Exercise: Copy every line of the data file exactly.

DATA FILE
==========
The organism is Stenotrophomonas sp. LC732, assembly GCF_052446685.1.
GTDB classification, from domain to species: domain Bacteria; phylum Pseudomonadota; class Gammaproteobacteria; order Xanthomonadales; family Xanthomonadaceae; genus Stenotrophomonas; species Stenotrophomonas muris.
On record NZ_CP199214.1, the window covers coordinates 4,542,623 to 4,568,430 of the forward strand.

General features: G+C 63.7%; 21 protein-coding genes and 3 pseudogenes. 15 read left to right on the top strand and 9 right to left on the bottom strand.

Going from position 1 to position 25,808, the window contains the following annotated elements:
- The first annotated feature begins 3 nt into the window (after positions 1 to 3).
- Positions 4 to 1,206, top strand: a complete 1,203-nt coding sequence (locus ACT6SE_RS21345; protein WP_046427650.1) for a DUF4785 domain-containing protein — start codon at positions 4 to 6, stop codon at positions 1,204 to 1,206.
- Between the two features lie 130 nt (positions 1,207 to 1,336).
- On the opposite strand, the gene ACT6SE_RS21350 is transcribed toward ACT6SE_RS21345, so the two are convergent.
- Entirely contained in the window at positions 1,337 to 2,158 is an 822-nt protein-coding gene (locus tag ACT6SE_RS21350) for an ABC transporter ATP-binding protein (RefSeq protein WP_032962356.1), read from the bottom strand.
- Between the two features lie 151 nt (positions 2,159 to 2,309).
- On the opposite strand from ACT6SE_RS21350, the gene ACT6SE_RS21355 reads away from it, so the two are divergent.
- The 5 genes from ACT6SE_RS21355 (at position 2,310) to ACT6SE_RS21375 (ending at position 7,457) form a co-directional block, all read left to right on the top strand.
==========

The organism is Stenotrophomonas sp. LC732, assembly GCF_052446685.1.
GTDB classification, from domain to species: domain Bacteria; phylum Pseudomonadota; class Gammaproteobacteria; order Xanthomonadales; family Xanthomonadaceae; genus Stenotrophomonas; species Stenotrophomonas muris.
On record NZ_CP199214.1, the window covers coordinates 4,542,623 to 4,568,430 of the forward strand.

General features: G+C 63.7%; 21 protein-coding genes and 3 pseudogenes. 15 read left to right on the top strand and 9 right to left on the bottom strand.

Going from position 1 to position 25,808, the window contains the following annotated elements:
- The first annotated feature begins 3 nt into the window (after positions 1 to 3).
- Positions 4 to 1,206, top strand: a complete 1,203-nt coding sequence (locus ACT6SE_RS21345; protein WP_046427650.1) for a DUF4785 domain-containing protein — start codon at positions 4 to 6, stop codon at positions 1,204 to 1,206.
- Between the two features lie 130 nt (positions 1,207 to 1,336).
- On the opposite strand, the gene ACT6SE_RS21350 is transcribed toward ACT6SE_RS21345, so the two are convergent.
- Entirely contained in the window at positions 1,337 to 2,158 is an 822-nt protein-coding gene (locus tag ACT6SE_RS21350) for an ABC transporter ATP-binding protein (RefSeq protein WP_032962356.1), read from the bottom strand.
- Between the two features lie 151 nt (positions 2,159 to 2,309).
- On the opposite strand from ACT6SE_RS21350, the gene ACT6SE_RS21355 reads away from it, so the two are divergent.
- The 5 genes from ACT6SE_RS21355 (at position 2,310) to ACT6SE_RS21375 (ending at position 7,457) form a co-directional block, all read left to right on the top strand.